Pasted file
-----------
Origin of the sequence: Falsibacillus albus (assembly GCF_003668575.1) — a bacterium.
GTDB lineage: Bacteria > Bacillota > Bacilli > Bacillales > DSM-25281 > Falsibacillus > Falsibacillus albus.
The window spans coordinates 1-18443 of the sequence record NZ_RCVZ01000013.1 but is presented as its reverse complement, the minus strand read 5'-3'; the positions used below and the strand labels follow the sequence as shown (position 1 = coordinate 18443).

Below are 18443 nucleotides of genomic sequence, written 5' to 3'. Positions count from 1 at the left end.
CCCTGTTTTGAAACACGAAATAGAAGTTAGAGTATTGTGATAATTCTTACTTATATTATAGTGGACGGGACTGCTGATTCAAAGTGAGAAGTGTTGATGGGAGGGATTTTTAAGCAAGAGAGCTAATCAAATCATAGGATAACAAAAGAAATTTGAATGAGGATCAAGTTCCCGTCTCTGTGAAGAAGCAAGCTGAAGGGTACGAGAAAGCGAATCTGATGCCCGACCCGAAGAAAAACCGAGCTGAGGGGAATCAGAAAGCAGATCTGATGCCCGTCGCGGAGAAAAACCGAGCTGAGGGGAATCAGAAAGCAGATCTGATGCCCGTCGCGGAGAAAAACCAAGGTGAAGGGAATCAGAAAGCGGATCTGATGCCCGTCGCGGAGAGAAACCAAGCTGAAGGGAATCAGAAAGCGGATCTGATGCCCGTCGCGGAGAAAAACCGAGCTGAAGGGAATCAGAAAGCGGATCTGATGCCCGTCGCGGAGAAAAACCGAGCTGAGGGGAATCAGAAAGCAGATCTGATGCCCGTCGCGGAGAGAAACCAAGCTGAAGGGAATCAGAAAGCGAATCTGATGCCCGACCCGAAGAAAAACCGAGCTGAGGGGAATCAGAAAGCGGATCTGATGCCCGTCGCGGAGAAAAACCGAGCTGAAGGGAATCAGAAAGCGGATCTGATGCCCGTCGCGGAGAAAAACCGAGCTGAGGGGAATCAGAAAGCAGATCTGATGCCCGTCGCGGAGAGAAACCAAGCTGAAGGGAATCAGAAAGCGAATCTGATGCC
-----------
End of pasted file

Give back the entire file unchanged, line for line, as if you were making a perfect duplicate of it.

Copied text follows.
Origin of the sequence: Falsibacillus albus (assembly GCF_003668575.1) — a bacterium.
GTDB lineage: Bacteria > Bacillota > Bacilli > Bacillales > DSM-25281 > Falsibacillus > Falsibacillus albus.
The window spans coordinates 1-18443 of the sequence record NZ_RCVZ01000013.1 but is presented as its reverse complement, the minus strand read 5'-3'; the positions used below and the strand labels follow the sequence as shown (position 1 = coordinate 18443).

Below are 18443 nucleotides of genomic sequence, written 5' to 3'. Positions count from 1 at the left end.
CCCTGTTTTGAAACACGAAATAGAAGTTAGAGTATTGTGATAATTCTTACTTATATTATAGTGGACGGGACTGCTGATTCAAAGTGAGAAGTGTTGATGGGAGGGATTTTTAAGCAAGAGAGCTAATCAAATCATAGGATAACAAAAGAAATTTGAATGAGGATCAAGTTCCCGTCTCTGTGAAGAAGCAAGCTGAAGGGTACGAGAAAGCGAATCTGATGCCCGACCCGAAGAAAAACCGAGCTGAGGGGAATCAGAAAGCAGATCTGATGCCCGTCGCGGAGAAAAACCGAGCTGAGGGGAATCAGAAAGCAGATCTGATGCCCGTCGCGGAGAAAAACCAAGGTGAAGGGAATCAGAAAGCGGATCTGATGCCCGTCGCGGAGAGAAACCAAGCTGAAGGGAATCAGAAAGCGGATCTGATGCCCGTCGCGGAGAAAAACCGAGCTGAAGGGAATCAGAAAGCGGATCTGATGCCCGTCGCGGAGAAAAACCGAGCTGAGGGGAATCAGAAAGCAGATCTGATGCCCGTCGCGGAGAGAAACCAAGCTGAAGGGAATCAGAAAGCGAATCTGATGCCCGACCCGAAGAAAAACCGAGCTGAGGGGAATCAGAAAGCGGATCTGATGCCCGTCGCGGAGAAAAACCGAGCTGAAGGGAATCAGAAAGCGGATCTGATGCCCGTCGCGGAGAAAAACCGAGCTGAGGGGAATCAGAAAGCAGATCTGATGCCCGTCGCGGAGAGAAACCAAGCTGAAGGGAATCAGAAAGCGAATCTGATGCC